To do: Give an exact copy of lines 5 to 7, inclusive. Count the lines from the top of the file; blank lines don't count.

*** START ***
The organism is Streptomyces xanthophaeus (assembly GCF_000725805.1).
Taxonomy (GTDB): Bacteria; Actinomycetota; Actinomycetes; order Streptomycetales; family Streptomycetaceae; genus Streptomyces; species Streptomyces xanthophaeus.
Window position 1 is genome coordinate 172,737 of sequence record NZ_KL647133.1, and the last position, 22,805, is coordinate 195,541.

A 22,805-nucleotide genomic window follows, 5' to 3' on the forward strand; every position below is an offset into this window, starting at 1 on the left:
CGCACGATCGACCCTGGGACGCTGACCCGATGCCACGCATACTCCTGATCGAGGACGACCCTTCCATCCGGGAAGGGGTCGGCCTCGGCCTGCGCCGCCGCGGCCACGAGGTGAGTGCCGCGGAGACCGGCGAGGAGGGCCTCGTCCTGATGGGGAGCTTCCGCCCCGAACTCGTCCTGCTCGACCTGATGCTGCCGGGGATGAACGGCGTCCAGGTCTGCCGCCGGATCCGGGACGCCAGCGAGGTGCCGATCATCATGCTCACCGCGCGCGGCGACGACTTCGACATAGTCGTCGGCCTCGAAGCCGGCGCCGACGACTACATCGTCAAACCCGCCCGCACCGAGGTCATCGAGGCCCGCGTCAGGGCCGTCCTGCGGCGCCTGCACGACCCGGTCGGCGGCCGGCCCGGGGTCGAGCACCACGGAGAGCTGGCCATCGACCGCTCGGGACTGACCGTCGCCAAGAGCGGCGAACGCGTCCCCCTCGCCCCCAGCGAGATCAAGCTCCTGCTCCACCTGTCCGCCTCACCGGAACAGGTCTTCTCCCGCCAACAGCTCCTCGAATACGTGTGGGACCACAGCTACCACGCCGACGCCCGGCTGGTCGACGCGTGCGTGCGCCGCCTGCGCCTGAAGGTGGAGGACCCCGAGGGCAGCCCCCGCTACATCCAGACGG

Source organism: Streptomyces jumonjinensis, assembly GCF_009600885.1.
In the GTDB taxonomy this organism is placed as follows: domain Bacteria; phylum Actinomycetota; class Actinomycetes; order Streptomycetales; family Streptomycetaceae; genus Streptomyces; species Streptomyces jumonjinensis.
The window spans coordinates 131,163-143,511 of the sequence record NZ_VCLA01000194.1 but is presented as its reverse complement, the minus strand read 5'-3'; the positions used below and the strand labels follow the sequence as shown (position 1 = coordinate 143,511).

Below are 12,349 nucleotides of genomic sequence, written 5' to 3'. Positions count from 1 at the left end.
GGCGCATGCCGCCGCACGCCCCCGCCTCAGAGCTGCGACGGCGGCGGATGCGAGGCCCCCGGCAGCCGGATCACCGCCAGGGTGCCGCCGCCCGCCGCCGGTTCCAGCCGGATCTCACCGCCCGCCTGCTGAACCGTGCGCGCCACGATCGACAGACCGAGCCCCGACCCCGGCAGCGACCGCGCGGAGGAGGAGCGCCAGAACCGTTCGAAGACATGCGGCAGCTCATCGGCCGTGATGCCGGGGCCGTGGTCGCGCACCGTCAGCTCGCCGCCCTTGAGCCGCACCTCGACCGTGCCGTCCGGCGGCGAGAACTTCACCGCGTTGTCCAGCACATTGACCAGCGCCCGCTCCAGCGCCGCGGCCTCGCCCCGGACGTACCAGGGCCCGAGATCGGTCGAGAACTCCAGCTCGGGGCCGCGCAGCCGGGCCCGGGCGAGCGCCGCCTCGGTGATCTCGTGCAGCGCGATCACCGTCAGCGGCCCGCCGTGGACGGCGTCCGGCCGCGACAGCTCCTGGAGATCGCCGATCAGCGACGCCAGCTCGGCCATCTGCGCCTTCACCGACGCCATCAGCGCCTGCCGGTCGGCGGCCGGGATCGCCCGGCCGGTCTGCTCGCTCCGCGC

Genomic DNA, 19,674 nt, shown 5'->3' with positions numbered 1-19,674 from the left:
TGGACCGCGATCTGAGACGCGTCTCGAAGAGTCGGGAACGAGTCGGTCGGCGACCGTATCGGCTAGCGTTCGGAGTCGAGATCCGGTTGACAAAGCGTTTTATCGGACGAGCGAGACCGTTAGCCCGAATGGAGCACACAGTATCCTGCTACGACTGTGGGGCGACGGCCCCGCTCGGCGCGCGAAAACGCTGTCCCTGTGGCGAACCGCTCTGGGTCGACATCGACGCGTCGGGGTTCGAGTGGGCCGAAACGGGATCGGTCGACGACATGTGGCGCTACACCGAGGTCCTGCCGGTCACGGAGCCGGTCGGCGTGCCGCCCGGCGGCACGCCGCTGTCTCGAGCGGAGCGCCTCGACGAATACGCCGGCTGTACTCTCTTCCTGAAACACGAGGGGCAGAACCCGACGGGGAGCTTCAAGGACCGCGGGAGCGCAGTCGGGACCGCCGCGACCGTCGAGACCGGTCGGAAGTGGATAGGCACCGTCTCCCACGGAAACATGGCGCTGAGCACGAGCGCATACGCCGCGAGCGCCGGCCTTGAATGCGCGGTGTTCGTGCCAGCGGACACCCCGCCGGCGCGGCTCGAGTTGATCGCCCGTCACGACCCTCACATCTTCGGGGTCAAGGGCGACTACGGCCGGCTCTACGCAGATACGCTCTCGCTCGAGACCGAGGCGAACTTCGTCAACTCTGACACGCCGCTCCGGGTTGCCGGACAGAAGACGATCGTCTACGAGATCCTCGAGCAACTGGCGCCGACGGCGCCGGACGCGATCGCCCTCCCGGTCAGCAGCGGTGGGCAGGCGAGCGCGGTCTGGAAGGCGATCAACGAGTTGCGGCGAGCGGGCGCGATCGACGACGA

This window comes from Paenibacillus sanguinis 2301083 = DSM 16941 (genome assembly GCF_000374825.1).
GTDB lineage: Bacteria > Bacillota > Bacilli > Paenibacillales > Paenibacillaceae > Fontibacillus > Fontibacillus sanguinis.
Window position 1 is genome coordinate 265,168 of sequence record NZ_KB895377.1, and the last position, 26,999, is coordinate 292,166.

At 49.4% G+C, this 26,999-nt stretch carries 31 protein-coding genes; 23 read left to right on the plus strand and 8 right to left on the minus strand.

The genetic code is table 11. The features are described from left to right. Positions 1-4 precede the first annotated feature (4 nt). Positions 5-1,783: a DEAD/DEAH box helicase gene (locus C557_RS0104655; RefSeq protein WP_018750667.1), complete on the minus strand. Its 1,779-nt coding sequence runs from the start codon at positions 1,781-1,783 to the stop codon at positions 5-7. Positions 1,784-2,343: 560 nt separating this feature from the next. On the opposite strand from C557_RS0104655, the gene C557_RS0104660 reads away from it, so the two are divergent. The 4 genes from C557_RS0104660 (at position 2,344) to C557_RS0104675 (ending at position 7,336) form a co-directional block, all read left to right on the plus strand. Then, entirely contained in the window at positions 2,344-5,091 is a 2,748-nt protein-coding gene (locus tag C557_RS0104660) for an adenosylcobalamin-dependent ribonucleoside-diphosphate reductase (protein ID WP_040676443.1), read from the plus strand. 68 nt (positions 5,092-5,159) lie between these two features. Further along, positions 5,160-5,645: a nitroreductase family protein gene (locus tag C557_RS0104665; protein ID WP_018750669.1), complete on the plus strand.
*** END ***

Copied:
CGCACGATCGACCCTGGGACGCTGACCCGATGCCACGCATACTCCTGATCGAGGACGACCCTTCCATCCGGGAAGGGGTCGGCCTCGGCCTGCGCCGCCGCGGCCACGAGGTGAGTGCCGCGGAGACCGGCGAGGAGGGCCTCGTCCTGATGGGGAGCTTCCGCCCCGAACTCGTCCTGCTCGACCTGATGCTGCCGGGGATGAACGGCGTCCAGGTCTGCCGCCGGATCCGGGACGCCAGCGAGGTGCCGATCATCATGCTCACCGCGCGCGGCGACGACTTCGACATAGTCGTCGGCCTCGAAGCCGGCGCCGACGACTACATCGTCAAACCCGCCCGCACCGAGGTCATCGAGGCCCGCGTCAGGGCCGTCCTGCGGCGCCTGCACGACCCGGTCGGCGGCCGGCCCGGGGTCGAGCACCACGGAGAGCTGGCCATCGACCGCTCGGGACTGACCGTCGCCAAGAGCGGCGAACGCGTCCCCCTCGCCCCCAGCGAGATCAAGCTCCTGCTCCACCTGTCCGCCTCACCGGAACAGGTCTTCTCCCGCCAACAGCTCCTCGAATACGTGTGGGACCACAGCTACCACGCCGACGCCCGGCTGGTCGACGCGTGCGTGCGCCGCCTGCGCCTGAAGGTGGAGGACCCCGAGGGCAGCCCCCGCTACATCCAGACGG

Source organism: Streptomyces jumonjinensis, assembly GCF_009600885.1.
In the GTDB taxonomy this organism is placed as follows: domain Bacteria; phylum Actinomycetota; class Actinomycetes; order Streptomycetales; family Streptomycetaceae; genus Streptomyces; species Streptomyces jumonjinensis.